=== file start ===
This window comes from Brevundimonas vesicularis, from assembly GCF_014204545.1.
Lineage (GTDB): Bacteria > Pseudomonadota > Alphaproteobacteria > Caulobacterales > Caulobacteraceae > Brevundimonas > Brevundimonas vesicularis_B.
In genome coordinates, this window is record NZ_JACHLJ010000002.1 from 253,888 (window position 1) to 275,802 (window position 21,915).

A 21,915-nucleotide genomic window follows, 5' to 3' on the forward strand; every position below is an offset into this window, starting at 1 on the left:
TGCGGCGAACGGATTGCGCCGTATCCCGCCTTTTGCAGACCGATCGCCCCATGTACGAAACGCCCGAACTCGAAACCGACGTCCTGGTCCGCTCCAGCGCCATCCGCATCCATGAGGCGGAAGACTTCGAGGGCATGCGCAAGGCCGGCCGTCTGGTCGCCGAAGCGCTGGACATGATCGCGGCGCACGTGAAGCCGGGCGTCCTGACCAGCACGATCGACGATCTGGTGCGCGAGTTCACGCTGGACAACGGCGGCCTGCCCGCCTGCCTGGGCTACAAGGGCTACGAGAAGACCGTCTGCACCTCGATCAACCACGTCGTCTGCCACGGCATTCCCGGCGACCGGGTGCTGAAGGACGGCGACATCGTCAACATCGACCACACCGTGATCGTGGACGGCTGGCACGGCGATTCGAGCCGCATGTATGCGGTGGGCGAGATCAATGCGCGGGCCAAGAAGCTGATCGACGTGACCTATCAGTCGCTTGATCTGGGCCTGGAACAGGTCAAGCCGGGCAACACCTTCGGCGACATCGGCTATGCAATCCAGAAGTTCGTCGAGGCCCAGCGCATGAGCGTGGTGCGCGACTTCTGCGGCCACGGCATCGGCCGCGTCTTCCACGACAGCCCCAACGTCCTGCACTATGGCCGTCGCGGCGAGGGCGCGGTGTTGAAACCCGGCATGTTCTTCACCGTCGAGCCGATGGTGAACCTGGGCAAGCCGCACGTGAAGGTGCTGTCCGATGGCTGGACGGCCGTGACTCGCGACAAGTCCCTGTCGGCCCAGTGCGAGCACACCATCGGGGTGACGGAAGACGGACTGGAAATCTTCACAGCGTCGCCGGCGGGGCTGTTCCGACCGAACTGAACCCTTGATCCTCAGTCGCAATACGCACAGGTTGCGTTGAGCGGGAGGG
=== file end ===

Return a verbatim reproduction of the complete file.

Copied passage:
This window comes from Brevundimonas vesicularis, from assembly GCF_014204545.1.
Lineage (GTDB): Bacteria > Pseudomonadota > Alphaproteobacteria > Caulobacterales > Caulobacteraceae > Brevundimonas > Brevundimonas vesicularis_B.
In genome coordinates, this window is record NZ_JACHLJ010000002.1 from 253,888 (window position 1) to 275,802 (window position 21,915).

A 21,915-nucleotide genomic window follows, 5' to 3' on the forward strand; every position below is an offset into this window, starting at 1 on the left:
TGCGGCGAACGGATTGCGCCGTATCCCGCCTTTTGCAGACCGATCGCCCCATGTACGAAACGCCCGAACTCGAAACCGACGTCCTGGTCCGCTCCAGCGCCATCCGCATCCATGAGGCGGAAGACTTCGAGGGCATGCGCAAGGCCGGCCGTCTGGTCGCCGAAGCGCTGGACATGATCGCGGCGCACGTGAAGCCGGGCGTCCTGACCAGCACGATCGACGATCTGGTGCGCGAGTTCACGCTGGACAACGGCGGCCTGCCCGCCTGCCTGGGCTACAAGGGCTACGAGAAGACCGTCTGCACCTCGATCAACCACGTCGTCTGCCACGGCATTCCCGGCGACCGGGTGCTGAAGGACGGCGACATCGTCAACATCGACCACACCGTGATCGTGGACGGCTGGCACGGCGATTCGAGCCGCATGTATGCGGTGGGCGAGATCAATGCGCGGGCCAAGAAGCTGATCGACGTGACCTATCAGTCGCTTGATCTGGGCCTGGAACAGGTCAAGCCGGGCAACACCTTCGGCGACATCGGCTATGCAATCCAGAAGTTCGTCGAGGCCCAGCGCATGAGCGTGGTGCGCGACTTCTGCGGCCACGGCATCGGCCGCGTCTTCCACGACAGCCCCAACGTCCTGCACTATGGCCGTCGCGGCGAGGGCGCGGTGTTGAAACCCGGCATGTTCTTCACCGTCGAGCCGATGGTGAACCTGGGCAAGCCGCACGTGAAGGTGCTGTCCGATGGCTGGACGGCCGTGACTCGCGACAAGTCCCTGTCGGCCCAGTGCGAGCACACCATCGGGGTGACGGAAGACGGACTGGAAATCTTCACAGCGTCGCCGGCGGGGCTGTTCCGACCGAACTGAACCCTTGATCCTCAGTCGCAATACGCACAGGTTGCGTTGAGCGGGAGGG